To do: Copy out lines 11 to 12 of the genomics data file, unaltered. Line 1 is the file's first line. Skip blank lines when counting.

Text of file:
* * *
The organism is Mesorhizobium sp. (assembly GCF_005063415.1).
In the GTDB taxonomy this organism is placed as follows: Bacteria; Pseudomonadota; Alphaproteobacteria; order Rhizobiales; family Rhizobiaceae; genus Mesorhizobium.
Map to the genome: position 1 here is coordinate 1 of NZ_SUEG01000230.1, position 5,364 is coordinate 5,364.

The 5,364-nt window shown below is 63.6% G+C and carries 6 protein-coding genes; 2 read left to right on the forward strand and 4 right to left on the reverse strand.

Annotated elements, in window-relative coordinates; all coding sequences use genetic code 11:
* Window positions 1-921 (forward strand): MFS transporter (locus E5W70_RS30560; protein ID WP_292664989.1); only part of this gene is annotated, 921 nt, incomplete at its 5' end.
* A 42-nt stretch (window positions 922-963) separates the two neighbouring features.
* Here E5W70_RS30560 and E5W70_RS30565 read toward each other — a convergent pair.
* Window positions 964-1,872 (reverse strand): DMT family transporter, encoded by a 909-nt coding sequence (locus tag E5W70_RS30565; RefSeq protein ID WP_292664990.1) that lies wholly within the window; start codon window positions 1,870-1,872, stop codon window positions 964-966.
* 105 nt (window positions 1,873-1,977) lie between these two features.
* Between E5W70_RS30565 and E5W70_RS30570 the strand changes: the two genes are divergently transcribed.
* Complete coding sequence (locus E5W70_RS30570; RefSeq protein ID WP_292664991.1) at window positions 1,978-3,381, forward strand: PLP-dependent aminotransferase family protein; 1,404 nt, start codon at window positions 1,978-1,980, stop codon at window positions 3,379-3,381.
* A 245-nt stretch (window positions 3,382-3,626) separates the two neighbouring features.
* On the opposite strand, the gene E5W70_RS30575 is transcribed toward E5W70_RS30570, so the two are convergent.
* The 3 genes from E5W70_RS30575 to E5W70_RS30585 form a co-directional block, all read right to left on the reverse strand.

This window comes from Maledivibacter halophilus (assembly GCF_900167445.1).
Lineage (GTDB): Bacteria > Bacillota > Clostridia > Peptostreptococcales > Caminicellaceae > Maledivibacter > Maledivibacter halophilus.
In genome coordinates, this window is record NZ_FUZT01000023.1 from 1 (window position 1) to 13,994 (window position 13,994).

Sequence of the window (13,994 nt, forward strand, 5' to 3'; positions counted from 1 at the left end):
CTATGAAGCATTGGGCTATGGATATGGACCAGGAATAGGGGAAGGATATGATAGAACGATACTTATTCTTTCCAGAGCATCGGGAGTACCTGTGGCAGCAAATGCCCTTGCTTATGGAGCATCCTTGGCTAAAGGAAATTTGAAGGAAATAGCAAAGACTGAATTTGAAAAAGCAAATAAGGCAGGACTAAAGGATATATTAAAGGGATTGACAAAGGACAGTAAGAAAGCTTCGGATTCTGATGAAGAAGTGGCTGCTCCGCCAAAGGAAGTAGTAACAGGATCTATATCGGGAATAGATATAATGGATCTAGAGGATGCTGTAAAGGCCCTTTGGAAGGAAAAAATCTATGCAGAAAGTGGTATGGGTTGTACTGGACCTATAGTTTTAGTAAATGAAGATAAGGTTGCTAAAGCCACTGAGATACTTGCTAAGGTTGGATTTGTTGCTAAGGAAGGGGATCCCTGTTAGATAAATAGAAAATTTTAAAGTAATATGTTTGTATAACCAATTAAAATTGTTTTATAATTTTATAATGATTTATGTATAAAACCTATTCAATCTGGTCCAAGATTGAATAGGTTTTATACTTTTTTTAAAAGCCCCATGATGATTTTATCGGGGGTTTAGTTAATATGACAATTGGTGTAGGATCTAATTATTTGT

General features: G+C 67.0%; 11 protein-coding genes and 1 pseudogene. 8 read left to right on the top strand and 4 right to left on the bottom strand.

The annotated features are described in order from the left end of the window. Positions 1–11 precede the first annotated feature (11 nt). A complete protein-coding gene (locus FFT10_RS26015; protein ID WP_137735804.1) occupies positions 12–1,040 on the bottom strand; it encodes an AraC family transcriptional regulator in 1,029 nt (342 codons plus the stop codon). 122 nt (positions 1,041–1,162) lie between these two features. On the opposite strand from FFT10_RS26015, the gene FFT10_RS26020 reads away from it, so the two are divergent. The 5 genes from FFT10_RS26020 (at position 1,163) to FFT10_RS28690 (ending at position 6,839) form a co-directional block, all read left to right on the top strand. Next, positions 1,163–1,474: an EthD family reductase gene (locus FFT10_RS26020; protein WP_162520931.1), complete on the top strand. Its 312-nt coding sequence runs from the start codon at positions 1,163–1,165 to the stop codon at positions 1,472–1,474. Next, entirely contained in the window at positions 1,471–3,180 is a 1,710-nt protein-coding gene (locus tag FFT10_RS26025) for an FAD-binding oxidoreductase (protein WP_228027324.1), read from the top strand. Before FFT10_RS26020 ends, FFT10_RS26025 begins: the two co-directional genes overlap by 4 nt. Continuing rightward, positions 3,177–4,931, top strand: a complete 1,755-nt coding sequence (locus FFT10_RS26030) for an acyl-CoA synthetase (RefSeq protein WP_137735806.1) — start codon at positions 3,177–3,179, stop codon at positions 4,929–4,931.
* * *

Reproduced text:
* Between E5W70_RS30565 and E5W70_RS30570 the strand changes: the two genes are divergently transcribed.
* Complete coding sequence (locus E5W70_RS30570; RefSeq protein ID WP_292664991.1) at window positions 1,978-3,381, forward strand: PLP-dependent aminotransferase family protein; 1,404 nt, start codon at window positions 1,978-1,980, stop codon at window positions 3,379-3,381.